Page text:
Along with other new women’s groups in GA-06, Indivisible was becoming a way for these red-district progressives to find one another not only for activism but also, yes, for fun. Meetings morphed into drinks and dinner. Canvassing led to new friendships. “I knew very few people in my neighborhood, and it turns out there are two other gay couples,” recalls local activist James Brown, one of the few men active in the overwhelmingly female group.

Ossoff lost narrowly to Karen Handel that June. But the district’s Indivisible leaders kept working on state and local elections, winning a few, and just over a year later, many of the same activists would help gun safety advocate Lucy McBath defeat Handel.

Meanwhile, on the national level, Indivisible leaders and local groups focused on protecting the Affordable Care Act, a priority shared by both. Today they get massive credit for working with Democrats and successfully pressuring some Republicans to preserve Obamacare. At the same time, the movement worked in other high-profile, red-district special elections—not just the Ossoff race but also the one to replace Jeff Sessions as an Alabama senator in December 2017. Democrat Doug Jones won, thanks to the work of new Democratic grassroots groups, including Alabama Indivisibles. Dozens of Virginia Indivisible affiliates were crucial to state Democrats’ picking up 15 seats in the 2017 House of Delegates elections. Pennsylvania’s Indivisible movement got national attention for its work electing Conor Lamb in the state’s 18th Congressional District, which went for Trump by nearly 20 points.

These early red- and purple-district races were, in some ways, an unlikely project for a group founded by blue-district progressives. While Indivisible has thriving affiliates in places like Brooklyn and San Francisco, Austin and Berkeley, it has done some of its most remarkable work uniting red- and purple-area activists who had been alienated from politics, and who used the Indivisible guide to find one another. “We wanted to do political work, but we also wanted to build community,” says Roanoke Indivisible leader Ivonne Wallace Fuentes. “It’s so red here.”

It was the Lamb race in Pennsylvania that sparked Harvard sociologist Theda Skocpol’s interest in the new forms of Trump-era political organizing. As she and Lara Putnam wrote in the journal Democracy shortly before Lamb’s win, they saw activism emerging where they didn’t expect it. “It is among…college-educated, middle-aged women in the suburbs that political practices have most changed under Trump,” they observed. Skocpol took field trips to eight midsize cities in North Carolina, Ohio, and Wisconsin; she also surveyed resistance activists in three dozen local groups, including Indivisible, in Pennsylvania. In our interview Skocpol estimates that 70 to 90 percent of Indivisible activists around the country are white women, with an average age of about 55. (In my reporting on various Indivisible groups over the last two-plus years, I’ve heard someone from every group lament its whiteness, as well as from activists who’ve tried to change it. Indivisible identifies racial justice as one of its priority areas, but so far its demographic profile remains constant.) “The thing about these older women is they’re willing to compromise,” Skocpol says. “In the Conor Lamb race, we saw Indivisible women collaborating with union men, even if they disagreed with them on guns or abortion. They wanted to get him elected.”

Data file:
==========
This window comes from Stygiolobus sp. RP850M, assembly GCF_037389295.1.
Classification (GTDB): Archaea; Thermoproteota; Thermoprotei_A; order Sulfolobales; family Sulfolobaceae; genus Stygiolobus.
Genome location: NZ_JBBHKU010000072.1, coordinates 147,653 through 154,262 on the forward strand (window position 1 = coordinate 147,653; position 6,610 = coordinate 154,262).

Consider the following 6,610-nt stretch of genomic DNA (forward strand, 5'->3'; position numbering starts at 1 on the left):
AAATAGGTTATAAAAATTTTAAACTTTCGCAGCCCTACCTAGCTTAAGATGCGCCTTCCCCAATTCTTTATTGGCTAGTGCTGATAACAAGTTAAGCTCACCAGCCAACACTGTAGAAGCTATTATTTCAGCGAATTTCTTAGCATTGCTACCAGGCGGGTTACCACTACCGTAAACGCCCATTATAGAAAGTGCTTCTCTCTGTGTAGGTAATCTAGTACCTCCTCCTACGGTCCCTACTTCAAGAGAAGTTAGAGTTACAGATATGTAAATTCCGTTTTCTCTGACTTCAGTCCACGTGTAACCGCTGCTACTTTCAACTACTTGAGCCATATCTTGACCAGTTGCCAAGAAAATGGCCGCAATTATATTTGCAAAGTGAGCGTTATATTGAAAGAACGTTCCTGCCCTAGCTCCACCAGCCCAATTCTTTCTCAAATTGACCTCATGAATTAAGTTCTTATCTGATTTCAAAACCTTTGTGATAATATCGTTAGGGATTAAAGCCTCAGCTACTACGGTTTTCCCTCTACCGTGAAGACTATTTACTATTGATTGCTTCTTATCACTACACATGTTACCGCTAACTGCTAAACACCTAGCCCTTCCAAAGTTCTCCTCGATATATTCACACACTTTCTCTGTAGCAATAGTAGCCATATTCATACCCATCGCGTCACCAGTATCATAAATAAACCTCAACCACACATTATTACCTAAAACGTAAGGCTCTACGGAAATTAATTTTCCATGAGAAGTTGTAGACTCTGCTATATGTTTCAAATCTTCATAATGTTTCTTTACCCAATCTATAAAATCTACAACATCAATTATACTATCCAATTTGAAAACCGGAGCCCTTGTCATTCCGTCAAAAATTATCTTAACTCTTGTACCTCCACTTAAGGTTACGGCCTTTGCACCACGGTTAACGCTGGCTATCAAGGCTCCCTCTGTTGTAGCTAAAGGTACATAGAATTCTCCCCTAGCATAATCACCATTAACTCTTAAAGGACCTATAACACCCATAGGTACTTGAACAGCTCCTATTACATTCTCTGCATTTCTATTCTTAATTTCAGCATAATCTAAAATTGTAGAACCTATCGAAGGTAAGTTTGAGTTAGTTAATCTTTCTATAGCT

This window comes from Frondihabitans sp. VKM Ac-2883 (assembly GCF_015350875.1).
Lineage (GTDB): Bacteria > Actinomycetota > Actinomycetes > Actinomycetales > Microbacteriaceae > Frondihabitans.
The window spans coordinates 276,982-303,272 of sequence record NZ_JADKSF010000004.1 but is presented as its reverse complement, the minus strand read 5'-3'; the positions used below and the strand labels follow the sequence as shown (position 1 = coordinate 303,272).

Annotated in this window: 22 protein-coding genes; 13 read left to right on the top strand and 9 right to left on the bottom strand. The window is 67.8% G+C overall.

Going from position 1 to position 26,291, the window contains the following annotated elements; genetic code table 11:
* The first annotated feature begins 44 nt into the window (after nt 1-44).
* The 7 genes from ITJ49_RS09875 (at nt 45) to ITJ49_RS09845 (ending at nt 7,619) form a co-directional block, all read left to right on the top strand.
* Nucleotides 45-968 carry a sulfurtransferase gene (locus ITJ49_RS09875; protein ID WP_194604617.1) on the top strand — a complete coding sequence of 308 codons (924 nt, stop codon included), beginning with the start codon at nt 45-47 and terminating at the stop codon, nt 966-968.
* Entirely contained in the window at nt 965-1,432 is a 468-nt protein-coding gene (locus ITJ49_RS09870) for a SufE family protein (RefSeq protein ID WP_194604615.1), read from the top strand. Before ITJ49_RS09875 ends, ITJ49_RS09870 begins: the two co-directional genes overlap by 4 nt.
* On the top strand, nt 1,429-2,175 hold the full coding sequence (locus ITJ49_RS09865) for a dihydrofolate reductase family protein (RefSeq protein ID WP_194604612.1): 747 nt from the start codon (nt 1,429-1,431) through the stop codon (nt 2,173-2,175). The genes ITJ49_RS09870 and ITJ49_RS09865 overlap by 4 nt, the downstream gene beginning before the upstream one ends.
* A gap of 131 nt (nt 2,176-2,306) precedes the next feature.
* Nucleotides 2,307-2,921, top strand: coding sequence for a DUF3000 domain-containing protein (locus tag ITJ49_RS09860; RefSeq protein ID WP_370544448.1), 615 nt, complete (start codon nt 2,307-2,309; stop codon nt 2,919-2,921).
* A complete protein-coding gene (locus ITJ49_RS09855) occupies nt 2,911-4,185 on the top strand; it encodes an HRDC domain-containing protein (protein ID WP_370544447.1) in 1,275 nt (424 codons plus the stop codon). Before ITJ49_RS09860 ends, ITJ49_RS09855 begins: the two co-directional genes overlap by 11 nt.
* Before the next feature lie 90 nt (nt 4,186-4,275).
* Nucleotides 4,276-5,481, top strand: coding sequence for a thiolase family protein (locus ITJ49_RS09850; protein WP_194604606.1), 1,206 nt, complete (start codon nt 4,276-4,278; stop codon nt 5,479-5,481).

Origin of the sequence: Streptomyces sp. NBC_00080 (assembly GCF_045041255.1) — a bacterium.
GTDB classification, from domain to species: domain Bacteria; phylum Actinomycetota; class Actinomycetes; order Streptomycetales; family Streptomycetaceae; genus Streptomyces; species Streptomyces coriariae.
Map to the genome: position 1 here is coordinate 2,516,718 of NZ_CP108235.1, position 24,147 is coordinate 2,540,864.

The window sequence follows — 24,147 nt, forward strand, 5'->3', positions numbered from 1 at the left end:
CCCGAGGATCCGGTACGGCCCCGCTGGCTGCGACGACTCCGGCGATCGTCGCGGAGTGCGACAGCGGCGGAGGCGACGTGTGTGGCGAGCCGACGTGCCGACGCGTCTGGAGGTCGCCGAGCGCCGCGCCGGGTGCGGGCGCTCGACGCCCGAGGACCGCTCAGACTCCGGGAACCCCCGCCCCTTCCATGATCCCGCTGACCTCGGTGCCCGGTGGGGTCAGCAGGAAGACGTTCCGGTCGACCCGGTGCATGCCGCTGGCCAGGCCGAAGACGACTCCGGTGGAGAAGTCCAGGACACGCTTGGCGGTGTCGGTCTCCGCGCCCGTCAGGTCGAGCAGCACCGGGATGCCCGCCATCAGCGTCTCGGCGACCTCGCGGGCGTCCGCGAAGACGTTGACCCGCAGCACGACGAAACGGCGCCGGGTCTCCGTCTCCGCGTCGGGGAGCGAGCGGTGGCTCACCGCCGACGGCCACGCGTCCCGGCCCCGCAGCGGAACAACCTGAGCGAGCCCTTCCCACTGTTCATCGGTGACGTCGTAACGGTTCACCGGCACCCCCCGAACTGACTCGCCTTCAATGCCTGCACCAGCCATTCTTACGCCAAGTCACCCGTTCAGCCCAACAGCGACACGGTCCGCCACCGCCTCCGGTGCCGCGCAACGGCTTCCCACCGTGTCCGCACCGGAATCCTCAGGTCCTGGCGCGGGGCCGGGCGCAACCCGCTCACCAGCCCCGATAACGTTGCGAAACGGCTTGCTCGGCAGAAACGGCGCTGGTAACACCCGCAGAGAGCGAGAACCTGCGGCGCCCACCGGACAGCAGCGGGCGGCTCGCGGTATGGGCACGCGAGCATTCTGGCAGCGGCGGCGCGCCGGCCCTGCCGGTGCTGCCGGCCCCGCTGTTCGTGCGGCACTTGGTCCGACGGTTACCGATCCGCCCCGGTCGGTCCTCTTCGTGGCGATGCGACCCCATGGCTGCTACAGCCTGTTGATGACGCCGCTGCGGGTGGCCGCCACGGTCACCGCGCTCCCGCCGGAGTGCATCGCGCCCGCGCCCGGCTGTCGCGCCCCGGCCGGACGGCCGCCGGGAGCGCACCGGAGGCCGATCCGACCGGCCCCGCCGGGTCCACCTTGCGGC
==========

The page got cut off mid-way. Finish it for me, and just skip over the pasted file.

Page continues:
Skocpol, who did some of the nation’s best research on the rise of the Tea Party, says she was surprised to find Indivisible affiliates in as many corners of the country as Tea Party chapters in the group’s heyday. To her, Indivisible’s geographical reach, especially in red and purple districts, is one of its greatest assets. She worries that an effort by national leadership to impose groupwide priorities could thwart organizing in such places. “An endorsement would be the worst thing they could do,” she tells me. “Indivisible comes as close as we’ve seen to having the top and bottom tiers”—meaning the Washington-based leadership and the local affiliates—“function well. But they’re still two fairly loosely coupled organizations.”

Levin does not disagree. “There’s Indivisible national, and then there’s Indivisible the movement,” he says. “The big question is: How does the organization interact with the movement?”

Indivisible everywhere: Harvard sociologist Theda Skopcol describes Indivisible’s geographic reach in red and purple areas as one of its greatest assets.

Now there exists not just a top tier (national) and bottom tier (local) but also an organically grown group of roughly 470 affiliated local Indivisible leaders called Middle Tier, many of whom object to a 2020 primary endorsement.